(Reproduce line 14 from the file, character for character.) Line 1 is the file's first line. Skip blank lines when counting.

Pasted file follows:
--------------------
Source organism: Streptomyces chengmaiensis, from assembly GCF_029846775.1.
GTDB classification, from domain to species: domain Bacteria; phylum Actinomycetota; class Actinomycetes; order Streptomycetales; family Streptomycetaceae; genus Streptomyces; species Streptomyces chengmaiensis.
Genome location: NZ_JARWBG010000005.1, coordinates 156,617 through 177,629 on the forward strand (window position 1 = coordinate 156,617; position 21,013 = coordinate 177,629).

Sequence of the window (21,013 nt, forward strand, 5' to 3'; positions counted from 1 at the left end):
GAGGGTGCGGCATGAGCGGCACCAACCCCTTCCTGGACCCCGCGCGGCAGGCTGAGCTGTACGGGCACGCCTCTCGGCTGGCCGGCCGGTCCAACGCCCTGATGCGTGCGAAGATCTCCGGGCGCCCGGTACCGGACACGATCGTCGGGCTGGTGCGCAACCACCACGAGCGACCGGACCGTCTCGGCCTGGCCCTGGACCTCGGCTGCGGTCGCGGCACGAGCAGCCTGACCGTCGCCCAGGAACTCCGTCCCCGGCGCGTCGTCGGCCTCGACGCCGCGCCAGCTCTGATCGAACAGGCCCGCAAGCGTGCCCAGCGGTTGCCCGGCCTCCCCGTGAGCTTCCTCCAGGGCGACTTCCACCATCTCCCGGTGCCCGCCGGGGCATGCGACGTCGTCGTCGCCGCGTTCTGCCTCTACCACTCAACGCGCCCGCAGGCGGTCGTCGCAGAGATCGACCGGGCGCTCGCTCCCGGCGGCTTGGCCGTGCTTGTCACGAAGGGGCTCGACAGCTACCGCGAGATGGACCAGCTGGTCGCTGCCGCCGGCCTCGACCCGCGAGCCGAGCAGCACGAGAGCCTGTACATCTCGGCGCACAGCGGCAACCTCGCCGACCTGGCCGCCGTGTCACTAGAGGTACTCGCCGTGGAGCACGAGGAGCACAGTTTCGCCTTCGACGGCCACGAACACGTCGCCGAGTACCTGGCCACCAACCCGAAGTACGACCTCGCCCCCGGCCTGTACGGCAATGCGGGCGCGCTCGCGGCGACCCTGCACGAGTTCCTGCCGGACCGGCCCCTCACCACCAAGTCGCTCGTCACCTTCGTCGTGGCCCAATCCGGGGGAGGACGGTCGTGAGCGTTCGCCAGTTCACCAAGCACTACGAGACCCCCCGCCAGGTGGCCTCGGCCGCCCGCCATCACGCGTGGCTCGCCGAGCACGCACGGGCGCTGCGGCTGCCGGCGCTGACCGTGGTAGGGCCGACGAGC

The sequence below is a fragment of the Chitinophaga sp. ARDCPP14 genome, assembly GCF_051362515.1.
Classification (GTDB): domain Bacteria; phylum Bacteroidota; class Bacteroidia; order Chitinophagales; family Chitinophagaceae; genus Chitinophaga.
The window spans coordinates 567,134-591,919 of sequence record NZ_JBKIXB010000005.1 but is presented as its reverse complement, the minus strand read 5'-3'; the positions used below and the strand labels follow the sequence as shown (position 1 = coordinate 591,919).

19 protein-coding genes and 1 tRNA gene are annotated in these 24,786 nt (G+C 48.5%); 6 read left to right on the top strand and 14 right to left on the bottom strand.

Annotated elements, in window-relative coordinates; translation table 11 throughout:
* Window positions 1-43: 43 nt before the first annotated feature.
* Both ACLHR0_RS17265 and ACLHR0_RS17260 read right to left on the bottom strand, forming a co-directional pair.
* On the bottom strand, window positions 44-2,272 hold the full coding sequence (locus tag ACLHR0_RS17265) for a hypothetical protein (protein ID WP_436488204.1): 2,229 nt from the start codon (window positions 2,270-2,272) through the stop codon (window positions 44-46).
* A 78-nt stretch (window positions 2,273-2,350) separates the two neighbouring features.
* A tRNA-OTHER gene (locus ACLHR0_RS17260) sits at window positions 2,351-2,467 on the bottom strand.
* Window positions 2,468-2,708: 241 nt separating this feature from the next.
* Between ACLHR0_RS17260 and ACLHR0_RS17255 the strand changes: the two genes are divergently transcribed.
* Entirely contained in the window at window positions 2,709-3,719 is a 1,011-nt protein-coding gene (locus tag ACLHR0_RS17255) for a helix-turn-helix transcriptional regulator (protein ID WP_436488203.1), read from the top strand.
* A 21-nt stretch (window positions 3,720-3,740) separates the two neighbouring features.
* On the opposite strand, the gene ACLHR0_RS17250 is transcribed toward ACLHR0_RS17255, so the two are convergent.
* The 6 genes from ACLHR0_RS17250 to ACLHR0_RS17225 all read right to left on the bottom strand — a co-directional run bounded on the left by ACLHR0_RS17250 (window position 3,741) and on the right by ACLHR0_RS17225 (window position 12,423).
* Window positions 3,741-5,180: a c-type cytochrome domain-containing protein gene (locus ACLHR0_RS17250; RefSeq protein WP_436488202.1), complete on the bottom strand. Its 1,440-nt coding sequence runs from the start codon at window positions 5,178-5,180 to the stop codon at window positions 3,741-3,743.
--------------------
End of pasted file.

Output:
* A 78-nt stretch (window positions 2,273-2,350) separates the two neighbouring features.